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CARILLION’S collapse into administration spells failure for the neoliberal approach to renewing infrastructure and running public services, but working people are expected to pay the price once again.
The company began life as a merger of construction companies but has spread through the mechanism of private finance initiatives (PFI) into management of public services, including schools, hospitals, libraries and prisons, acting, with a number of similar conglomerates, as government contractors of choice, and engaging subcontractors for particular services.
This PFI model commended itself to Tories, Liberal Democrats and New Labour for two stated reasons.
It was supposed, first, to defer public expenditure and make savings by spreading financial risk involved in new projects to private partners, which were, allegedly, more efficient.
Second, private expenditure on public projects was reputed not to count against public expenditure totals.
Both justifications have proven to be codswallop. Financial savings made by cutting staff numbers and wage levels were absorbed by private partners while the Office for National Statistics scotched the public expenditure reduction pipe dream.
A third reason, never voiced but nonetheless real, was that breaking up public structures and introducing greater economic “flexibility” and insecurity would weaken the ability of trade unions to defend jobs, pay and pensions effectively.
We are seeing those particular chickens coming home to roost now with Carillion’s implosion.
The government utters soothing words to Carillion workers, telling them to continue working and expect to be paid by the official receiver, but this is no comfort for substantial numbers of workers employed by the company’s subcontractors who can expect nothing.
Union officials calling for a public inquiry into the demise of this conglomerate are entitled to know why Tory ministers continued to feed it with public contracts when hedge funds had spotted Carillion’s structural weaknesses five years ago and were speculating against it.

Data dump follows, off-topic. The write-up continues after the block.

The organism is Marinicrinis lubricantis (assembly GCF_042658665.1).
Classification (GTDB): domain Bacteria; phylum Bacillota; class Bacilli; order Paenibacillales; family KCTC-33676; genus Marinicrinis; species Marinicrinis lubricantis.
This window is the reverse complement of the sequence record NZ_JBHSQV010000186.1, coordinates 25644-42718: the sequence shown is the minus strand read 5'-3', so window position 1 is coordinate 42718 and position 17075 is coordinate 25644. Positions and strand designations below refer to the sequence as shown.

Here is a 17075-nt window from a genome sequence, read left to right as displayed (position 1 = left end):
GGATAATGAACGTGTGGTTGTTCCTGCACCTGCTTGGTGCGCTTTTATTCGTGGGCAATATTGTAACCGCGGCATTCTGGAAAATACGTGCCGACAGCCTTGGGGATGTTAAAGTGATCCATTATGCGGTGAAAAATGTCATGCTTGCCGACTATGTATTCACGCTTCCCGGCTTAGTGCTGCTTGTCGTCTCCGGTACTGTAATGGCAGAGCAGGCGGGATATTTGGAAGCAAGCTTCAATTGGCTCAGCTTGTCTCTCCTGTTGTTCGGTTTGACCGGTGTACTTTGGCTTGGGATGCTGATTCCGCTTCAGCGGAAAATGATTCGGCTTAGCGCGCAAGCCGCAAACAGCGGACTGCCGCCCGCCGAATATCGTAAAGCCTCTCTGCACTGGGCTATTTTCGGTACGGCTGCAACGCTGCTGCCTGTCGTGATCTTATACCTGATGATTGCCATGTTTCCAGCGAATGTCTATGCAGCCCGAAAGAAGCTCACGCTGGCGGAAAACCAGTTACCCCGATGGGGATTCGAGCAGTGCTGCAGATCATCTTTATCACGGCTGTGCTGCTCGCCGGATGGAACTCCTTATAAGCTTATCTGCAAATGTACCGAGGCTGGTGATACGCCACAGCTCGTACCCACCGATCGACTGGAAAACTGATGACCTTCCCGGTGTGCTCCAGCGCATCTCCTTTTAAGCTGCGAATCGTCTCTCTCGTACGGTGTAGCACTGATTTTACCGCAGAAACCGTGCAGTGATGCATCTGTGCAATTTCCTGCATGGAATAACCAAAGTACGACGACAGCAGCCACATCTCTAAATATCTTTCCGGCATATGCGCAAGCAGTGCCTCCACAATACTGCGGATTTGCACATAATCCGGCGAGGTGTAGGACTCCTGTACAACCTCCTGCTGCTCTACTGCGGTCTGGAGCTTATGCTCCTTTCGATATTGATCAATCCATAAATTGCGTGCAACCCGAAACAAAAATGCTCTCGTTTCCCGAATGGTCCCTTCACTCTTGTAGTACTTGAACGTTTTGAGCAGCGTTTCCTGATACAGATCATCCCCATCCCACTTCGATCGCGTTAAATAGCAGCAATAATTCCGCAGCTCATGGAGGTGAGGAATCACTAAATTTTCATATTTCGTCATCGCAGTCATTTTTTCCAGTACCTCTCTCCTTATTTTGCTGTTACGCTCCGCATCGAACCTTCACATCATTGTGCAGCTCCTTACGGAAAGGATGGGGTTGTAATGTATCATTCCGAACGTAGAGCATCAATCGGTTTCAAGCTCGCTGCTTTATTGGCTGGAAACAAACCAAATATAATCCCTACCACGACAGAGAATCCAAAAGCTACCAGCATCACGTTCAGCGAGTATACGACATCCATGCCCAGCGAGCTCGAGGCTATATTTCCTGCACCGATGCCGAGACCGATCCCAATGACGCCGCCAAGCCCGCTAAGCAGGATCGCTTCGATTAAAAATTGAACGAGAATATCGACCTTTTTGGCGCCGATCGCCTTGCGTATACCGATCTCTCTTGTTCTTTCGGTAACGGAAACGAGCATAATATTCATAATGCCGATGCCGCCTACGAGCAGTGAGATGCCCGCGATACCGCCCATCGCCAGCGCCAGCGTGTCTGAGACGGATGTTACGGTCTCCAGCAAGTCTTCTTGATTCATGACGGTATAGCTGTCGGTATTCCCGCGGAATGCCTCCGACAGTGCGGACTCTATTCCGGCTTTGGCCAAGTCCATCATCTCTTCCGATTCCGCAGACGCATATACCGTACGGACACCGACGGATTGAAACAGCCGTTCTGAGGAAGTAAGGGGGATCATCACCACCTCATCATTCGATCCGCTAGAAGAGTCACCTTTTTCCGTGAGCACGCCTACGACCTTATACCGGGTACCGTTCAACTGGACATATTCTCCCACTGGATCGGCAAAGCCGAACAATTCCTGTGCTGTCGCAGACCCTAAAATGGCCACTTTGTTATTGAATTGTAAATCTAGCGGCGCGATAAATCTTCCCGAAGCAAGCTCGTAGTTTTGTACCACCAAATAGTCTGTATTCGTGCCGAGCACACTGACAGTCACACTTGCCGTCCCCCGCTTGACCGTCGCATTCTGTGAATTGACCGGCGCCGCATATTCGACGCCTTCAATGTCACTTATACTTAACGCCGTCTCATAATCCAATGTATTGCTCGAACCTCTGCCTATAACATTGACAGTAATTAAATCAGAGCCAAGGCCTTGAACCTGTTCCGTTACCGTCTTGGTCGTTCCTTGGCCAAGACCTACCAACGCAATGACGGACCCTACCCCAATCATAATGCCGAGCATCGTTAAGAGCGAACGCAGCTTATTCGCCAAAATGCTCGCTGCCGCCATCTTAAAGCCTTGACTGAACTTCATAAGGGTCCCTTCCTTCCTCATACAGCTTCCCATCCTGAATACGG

Workers need to know why those running the company pretended that all was hunky-dory, handing out shareholder dividends and eye-watering bonuses to the chief executive and other corporate top brass.
Disregarding a succession of profits warnings, belated as they were, lays bare government complacency bordering on negligence.
Labour and the unions must keep the pressure on the government to do everything necessary to protect essential services by returning them to the public sector.
Jeremy Corbyn’s fighting declaration that a Labour government will ditch PFI and similar con-tricks, relying on public ownership and management, merits widespread support.
A welcome resignation
BARRY McELDUFF’S resignation as MP for West Tyrone is welcome if well overdue.
He should have been told immediately last week by Sinn Fein to stand down once the video of him clowning around with a Kingsmill loaf on his head on the anniversary of the Kingsmill massacre came to light.
His party’s Northern Ireland leader Michelle O’Neill persists, however, with the myth of “unintended hurt,” which does not augur well for similar incidents in future.
McElduff justified his decision to resign on the grounds of not wanting to be a barrier to necessary reconciliation. That decision shouldn’t have been left in his hands.
O’Neill’s failure to give clear leadership over McElduff was exacerbated by refusal to discipline Mairtin O Muilleoir after he retweeted the McElduff video.
There is no humour to be extracted from the sectarian slaughter that convulsed South Armagh over 40 years ago — only shame, as Sinn Fein AM John O’Dowd, who had three members of his own family murdered the day before Kingsmill, has acknowledged.
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